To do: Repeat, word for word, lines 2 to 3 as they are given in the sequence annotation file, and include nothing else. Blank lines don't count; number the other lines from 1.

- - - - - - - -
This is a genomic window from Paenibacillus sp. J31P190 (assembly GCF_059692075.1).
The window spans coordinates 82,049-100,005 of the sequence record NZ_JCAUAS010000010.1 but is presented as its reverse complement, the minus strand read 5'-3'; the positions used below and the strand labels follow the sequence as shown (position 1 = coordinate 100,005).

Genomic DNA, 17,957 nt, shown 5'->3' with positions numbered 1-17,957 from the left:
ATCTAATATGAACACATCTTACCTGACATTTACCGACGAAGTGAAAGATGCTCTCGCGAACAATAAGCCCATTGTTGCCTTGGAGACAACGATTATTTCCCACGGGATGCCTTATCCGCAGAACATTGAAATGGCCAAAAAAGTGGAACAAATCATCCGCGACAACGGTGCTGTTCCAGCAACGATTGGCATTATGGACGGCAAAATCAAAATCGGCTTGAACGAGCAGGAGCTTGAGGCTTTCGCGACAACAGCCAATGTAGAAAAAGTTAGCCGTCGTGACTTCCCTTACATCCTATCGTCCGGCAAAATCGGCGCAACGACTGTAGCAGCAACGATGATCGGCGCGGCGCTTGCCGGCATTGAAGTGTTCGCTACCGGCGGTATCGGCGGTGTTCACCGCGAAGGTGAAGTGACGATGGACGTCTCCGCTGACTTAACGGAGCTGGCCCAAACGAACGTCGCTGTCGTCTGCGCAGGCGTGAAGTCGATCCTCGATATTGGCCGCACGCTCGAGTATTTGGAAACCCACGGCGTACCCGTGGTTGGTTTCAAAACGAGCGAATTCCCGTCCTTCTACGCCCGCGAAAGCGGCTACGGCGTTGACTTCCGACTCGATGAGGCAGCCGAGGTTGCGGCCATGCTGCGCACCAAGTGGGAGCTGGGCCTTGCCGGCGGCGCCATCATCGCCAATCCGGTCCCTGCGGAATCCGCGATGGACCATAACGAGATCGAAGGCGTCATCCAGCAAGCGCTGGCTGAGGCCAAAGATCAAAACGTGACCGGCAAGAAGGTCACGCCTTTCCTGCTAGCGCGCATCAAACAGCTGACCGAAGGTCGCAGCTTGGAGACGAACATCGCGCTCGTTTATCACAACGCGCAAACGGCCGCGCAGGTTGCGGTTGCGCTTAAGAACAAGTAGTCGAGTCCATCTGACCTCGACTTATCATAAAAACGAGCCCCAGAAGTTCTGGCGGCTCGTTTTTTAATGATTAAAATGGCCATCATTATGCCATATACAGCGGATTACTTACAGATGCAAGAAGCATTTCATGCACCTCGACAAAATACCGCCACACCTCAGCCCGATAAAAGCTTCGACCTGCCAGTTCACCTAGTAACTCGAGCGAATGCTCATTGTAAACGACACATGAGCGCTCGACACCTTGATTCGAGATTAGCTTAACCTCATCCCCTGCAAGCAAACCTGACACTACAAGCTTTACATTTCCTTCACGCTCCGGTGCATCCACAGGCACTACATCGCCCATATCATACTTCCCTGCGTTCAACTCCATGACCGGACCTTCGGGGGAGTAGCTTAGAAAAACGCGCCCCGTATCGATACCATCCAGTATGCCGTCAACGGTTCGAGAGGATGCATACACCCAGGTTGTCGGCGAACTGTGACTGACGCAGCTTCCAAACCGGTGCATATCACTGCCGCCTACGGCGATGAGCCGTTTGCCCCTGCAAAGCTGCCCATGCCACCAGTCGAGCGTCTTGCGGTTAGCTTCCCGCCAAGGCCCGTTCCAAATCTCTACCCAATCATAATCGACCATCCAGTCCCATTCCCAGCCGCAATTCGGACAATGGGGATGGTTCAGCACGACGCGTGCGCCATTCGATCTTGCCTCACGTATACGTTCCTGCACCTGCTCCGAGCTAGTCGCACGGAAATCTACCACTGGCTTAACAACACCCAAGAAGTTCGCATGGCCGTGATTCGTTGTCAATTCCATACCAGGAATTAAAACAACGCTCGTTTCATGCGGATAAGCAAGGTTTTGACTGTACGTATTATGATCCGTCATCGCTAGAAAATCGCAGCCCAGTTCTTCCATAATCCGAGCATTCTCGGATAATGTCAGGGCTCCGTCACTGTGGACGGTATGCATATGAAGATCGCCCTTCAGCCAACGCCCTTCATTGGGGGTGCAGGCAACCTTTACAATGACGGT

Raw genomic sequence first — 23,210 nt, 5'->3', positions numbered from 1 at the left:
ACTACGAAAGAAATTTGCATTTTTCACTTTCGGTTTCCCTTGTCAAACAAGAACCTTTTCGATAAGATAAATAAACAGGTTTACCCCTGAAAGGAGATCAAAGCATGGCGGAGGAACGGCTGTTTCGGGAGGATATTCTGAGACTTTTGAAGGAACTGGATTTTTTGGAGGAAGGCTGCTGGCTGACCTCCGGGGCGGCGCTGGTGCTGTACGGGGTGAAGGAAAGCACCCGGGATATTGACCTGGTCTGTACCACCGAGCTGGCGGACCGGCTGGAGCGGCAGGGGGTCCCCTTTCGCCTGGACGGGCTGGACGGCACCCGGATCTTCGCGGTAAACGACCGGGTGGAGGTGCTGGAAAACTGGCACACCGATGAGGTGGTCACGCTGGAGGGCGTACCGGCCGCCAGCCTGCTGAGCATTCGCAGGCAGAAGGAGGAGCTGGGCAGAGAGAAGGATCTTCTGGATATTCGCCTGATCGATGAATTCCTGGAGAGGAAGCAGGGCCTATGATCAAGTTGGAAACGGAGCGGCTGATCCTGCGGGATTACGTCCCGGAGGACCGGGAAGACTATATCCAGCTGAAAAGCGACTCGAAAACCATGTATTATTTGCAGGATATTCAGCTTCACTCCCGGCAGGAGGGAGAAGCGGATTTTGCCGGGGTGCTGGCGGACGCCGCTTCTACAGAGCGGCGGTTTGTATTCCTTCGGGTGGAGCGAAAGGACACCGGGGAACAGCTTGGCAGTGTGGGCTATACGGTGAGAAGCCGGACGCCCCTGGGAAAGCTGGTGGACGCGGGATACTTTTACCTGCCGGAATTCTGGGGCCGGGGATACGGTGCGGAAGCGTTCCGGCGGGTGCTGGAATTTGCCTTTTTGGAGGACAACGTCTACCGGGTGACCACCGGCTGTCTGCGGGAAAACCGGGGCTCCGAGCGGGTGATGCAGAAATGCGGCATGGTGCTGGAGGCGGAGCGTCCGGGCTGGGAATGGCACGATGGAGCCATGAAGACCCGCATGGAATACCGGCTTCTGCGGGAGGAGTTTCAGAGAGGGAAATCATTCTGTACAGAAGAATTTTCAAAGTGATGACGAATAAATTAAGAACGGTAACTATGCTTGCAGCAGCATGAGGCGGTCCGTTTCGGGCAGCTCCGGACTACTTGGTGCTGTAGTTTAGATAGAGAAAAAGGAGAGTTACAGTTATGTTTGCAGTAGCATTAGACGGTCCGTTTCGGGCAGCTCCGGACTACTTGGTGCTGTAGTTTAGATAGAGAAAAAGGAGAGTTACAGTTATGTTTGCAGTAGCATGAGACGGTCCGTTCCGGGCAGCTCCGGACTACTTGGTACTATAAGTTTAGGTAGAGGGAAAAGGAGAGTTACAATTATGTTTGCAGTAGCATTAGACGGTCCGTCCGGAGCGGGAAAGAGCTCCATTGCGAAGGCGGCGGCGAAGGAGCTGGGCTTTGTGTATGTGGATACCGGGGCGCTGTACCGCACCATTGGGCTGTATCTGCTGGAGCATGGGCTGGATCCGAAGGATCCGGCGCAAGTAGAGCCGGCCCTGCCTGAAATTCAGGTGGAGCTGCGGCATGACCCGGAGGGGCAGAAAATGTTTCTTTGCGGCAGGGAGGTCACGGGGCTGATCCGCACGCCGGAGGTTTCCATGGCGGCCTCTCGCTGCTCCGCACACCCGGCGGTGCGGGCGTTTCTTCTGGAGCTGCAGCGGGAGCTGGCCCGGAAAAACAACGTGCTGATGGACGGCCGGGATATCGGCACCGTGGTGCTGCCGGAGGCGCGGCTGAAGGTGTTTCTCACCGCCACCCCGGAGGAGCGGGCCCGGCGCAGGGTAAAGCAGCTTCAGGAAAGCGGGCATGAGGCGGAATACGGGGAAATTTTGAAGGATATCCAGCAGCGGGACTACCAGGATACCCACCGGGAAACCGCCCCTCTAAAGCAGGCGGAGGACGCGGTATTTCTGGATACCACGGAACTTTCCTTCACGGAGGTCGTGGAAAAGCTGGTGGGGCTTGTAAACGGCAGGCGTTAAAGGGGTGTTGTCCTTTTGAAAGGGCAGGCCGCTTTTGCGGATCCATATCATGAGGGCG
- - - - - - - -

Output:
The window spans coordinates 82,049-100,005 of the sequence record NZ_JCAUAS010000010.1 but is presented as its reverse complement, the minus strand read 5'-3'; the positions used below and the strand labels follow the sequence as shown (position 1 = coordinate 100,005).

Genomic DNA, 17,957 nt, shown 5'->3' with positions numbered 1-17,957 from the left: